The £90 Coolpix L4 is the least expensive of Nikon's low-end L-series line of digital cameras. The L4 has a small, 4-megapixel sensor, a 3x optical zoom lens and a handful of scene preset modes but few high-end settings. Though slow and not very versatile, it produces some pretty good pictures for its price.
The L4's silver-plastic body is compact, light and fairly stylish for such a low-end camera. At 36mm thick, the L4 is a little too fat to slip into your jeans, but it weighs less than 170g, even with an SD card and two AA batteries, making it comfortable to carry in a jacket or handbag.
Controls are simple and direct, though the recessed buttons might make thicker-fingered users feel awkward. The top side of the camera holds a large, round shutter-release button and a smaller, rectangular power button. The power button isn't as responsive as we would have liked, and it needs to be held down for a few seconds to start up the camera.
The back panel holds the rest of the camera's controls. There's a small zoom rocker, a mode slider for switching between automatic, scene-assist and movie modes, a four-way-plus-OK control pad, and menu, review and delete buttons sit next to the L4's 51mm (2-inch) LCD. The control pad can navigate the camera's menu system as well as directly access the flash, timer, and macro modes.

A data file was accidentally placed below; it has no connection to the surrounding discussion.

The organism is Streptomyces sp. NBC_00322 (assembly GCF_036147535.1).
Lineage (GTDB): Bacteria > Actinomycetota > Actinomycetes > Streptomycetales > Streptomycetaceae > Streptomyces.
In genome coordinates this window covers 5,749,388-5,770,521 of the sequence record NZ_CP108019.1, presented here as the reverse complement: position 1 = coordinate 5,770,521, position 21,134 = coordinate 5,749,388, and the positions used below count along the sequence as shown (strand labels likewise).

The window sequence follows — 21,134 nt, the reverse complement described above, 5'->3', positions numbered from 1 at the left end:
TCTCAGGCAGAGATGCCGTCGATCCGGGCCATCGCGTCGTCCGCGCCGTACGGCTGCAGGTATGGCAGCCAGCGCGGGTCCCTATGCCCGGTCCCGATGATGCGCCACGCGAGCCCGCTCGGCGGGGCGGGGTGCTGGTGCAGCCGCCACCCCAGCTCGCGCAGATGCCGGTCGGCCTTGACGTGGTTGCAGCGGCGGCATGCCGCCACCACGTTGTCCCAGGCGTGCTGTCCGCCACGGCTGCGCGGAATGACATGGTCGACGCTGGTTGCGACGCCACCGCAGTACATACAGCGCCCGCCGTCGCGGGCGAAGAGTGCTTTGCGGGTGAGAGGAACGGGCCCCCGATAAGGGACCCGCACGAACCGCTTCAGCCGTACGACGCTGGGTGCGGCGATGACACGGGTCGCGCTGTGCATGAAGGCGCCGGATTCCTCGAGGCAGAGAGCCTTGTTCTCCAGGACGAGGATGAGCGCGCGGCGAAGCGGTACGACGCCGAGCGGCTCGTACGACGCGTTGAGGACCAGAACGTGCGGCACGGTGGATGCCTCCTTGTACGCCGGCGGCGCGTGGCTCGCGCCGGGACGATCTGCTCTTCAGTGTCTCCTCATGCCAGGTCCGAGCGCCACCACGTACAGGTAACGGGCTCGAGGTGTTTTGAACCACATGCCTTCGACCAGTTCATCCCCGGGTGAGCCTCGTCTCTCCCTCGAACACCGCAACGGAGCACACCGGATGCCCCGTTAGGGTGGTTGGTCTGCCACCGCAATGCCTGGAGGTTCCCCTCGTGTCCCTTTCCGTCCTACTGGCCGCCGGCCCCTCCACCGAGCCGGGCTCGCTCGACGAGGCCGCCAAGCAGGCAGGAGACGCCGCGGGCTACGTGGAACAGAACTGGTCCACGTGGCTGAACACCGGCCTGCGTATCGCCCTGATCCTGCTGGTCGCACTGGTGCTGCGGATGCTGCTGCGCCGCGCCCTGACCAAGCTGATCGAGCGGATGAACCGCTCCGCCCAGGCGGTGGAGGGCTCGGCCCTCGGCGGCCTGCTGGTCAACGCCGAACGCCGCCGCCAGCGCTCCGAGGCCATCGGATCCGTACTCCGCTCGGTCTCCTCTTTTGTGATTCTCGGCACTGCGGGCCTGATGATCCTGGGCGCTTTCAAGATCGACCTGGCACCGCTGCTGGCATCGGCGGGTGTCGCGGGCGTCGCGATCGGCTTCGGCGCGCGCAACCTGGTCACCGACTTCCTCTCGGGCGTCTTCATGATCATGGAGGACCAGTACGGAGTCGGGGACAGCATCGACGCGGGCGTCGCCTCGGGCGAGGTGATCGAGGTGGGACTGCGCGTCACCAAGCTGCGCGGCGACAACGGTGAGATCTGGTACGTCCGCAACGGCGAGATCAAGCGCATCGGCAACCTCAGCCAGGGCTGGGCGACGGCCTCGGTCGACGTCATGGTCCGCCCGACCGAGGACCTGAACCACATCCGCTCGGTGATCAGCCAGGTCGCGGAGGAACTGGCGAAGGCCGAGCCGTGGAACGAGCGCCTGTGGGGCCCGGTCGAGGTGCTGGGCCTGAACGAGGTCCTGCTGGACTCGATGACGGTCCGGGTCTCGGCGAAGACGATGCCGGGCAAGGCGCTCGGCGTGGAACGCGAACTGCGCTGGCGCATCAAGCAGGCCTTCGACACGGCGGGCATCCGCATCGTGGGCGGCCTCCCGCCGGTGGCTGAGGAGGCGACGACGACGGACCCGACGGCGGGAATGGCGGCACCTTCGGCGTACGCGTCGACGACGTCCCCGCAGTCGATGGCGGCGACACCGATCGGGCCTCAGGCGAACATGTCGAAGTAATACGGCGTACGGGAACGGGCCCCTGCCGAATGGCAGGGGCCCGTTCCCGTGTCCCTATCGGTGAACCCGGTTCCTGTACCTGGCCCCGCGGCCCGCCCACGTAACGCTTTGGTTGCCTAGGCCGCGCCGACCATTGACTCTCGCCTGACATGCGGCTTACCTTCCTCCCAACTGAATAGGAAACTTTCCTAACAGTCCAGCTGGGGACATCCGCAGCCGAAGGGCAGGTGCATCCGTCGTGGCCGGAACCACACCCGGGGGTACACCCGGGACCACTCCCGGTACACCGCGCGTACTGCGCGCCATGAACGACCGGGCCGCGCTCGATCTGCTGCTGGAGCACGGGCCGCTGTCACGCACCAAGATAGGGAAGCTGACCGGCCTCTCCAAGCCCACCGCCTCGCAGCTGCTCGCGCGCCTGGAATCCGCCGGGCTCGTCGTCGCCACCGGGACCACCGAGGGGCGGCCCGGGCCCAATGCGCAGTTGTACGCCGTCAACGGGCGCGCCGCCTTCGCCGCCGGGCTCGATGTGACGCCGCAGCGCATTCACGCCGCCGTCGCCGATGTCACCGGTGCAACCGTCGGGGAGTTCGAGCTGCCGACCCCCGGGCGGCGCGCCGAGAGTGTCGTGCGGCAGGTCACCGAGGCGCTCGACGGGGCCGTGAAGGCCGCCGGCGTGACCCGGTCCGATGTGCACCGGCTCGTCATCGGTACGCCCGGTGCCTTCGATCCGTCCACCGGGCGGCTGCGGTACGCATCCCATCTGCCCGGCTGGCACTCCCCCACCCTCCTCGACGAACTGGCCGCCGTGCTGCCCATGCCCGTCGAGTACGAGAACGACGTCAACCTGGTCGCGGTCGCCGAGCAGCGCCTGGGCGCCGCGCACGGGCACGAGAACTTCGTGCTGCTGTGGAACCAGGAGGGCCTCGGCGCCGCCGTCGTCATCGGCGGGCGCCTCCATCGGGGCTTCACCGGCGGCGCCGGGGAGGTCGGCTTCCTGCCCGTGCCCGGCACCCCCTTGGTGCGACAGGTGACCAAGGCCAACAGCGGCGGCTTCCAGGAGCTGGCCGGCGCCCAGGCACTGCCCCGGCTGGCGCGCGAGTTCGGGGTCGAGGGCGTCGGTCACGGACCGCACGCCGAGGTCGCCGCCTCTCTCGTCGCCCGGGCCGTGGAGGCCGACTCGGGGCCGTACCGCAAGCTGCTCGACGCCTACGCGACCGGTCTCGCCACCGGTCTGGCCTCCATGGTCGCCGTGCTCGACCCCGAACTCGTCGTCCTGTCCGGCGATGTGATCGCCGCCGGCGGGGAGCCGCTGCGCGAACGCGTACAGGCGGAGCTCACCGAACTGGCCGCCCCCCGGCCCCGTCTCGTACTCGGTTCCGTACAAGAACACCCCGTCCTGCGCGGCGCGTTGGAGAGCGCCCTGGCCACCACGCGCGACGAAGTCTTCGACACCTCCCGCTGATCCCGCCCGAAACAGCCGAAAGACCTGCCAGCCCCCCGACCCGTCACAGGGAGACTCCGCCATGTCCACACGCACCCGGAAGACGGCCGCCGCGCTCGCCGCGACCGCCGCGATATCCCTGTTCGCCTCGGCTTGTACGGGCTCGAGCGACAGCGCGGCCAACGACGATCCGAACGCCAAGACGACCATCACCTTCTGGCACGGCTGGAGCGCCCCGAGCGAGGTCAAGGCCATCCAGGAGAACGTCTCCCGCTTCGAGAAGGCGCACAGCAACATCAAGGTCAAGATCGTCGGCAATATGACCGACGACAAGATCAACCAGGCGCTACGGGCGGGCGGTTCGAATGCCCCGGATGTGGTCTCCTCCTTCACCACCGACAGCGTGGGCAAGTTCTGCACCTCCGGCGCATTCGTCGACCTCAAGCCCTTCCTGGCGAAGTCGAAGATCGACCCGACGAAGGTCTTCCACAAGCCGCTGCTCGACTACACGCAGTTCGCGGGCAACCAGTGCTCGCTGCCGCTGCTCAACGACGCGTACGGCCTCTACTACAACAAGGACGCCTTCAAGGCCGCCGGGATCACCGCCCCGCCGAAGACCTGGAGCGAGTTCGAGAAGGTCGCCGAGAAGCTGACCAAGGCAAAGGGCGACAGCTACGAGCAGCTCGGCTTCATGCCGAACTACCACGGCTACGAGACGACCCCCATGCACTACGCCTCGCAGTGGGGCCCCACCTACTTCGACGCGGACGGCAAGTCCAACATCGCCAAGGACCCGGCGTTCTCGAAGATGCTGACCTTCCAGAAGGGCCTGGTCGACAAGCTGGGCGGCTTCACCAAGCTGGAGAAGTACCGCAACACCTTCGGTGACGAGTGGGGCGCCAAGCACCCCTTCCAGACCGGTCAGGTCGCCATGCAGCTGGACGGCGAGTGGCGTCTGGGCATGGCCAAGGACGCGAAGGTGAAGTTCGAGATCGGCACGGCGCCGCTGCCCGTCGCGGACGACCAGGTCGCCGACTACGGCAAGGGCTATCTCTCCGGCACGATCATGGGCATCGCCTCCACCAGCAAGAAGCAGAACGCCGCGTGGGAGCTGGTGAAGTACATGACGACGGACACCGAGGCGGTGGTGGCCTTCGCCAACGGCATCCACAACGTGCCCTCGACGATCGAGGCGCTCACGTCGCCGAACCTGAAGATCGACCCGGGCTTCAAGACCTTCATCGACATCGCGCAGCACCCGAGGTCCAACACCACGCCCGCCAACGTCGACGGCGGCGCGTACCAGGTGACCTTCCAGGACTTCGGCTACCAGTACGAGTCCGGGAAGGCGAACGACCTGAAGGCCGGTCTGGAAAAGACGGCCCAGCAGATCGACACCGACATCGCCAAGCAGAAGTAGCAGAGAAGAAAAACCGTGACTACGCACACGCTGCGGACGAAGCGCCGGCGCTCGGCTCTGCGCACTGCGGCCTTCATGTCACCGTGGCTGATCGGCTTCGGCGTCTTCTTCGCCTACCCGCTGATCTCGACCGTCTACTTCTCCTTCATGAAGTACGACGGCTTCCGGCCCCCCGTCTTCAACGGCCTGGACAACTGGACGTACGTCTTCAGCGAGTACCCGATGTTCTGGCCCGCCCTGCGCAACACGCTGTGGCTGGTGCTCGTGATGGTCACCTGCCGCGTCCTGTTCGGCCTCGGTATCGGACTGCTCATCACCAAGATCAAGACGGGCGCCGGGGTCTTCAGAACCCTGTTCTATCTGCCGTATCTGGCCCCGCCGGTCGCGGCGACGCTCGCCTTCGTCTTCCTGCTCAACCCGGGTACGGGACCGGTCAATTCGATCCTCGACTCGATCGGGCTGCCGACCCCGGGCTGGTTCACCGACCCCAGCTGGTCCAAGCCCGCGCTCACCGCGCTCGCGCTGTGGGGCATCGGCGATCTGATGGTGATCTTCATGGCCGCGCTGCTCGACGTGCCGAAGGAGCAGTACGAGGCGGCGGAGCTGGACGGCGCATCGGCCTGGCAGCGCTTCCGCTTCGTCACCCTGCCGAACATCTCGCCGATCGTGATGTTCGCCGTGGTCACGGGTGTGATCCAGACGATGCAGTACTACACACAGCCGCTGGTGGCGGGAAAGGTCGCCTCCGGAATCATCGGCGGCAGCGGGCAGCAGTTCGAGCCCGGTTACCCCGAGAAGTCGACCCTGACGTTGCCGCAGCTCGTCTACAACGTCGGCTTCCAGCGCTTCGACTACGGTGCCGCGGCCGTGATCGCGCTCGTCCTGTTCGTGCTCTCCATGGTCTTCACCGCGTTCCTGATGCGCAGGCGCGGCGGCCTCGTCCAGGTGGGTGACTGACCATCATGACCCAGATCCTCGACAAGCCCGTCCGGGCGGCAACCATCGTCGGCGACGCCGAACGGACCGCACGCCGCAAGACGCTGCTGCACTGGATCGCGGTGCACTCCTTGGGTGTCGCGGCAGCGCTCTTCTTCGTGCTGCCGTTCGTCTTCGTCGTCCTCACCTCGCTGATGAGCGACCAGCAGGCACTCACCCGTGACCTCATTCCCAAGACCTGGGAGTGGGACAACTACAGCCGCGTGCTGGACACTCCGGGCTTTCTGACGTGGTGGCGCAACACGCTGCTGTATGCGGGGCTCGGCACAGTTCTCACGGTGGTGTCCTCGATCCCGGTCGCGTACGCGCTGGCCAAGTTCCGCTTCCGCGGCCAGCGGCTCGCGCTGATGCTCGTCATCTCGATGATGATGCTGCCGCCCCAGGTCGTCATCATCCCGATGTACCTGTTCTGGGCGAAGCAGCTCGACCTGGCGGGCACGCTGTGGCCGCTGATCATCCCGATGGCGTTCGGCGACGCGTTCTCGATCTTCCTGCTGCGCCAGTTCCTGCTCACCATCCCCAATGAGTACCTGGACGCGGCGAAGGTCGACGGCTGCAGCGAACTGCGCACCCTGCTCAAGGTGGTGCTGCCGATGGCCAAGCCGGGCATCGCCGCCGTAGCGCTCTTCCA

Like most low-end, budget digital cameras, the Nikon Coolpix L4 is a little lacking in the features department. ISO sensitivity is set automatically, although white balance and exposure compensation give some degree of control. An ample assortment of 15 scene presets help make up for the meagre manual controls by configuring the camera to shoot under special situations, such as inside a museum or against a backlight.
While the camera has a 640x480-pixel movie mode, it shoots at only 15fps and doesn't record sound. For a fully functional movie mode, try the L4's bigger brother, the Nikon Coolpix L3, which shoots VGA movies at 30fps with sound (for around £30 more). The L4 doesn't have an image stabilisation mode, though it does detect possibly blurry photos as you take them based on a number of camera settings, such as shutter speed, and prompts you to save or delete the questionable image.
The L4's performance was sluggish, but in good lighting, the L4 is still quite usable. After an irritating 4.5 seconds to start up and capture its first image, the L4 can snap off an image every 2.9 seconds. With the onboard flash enabled, the rate slows to 4.4 seconds. Shutter lag is a decent 0.9 seconds in adequate lighting but a disappointing 2 seconds under dim light.
Images from the Coolpix L4 reproduced colours faithfully, but still suffered from some annoying issues. We noticed distinct purple fringing along high-contrast edges, and some finer details were softened in postprocessing. Despite these flaws, our images generally turned out clear and noise-free.
The Nikon Coolpix L4 isn't the quickest or most versatile camera out there, but its solid images and tiny price tag make it a good choice for budget-minded photographers who don't need too many options.
Additional editing by Nick Hide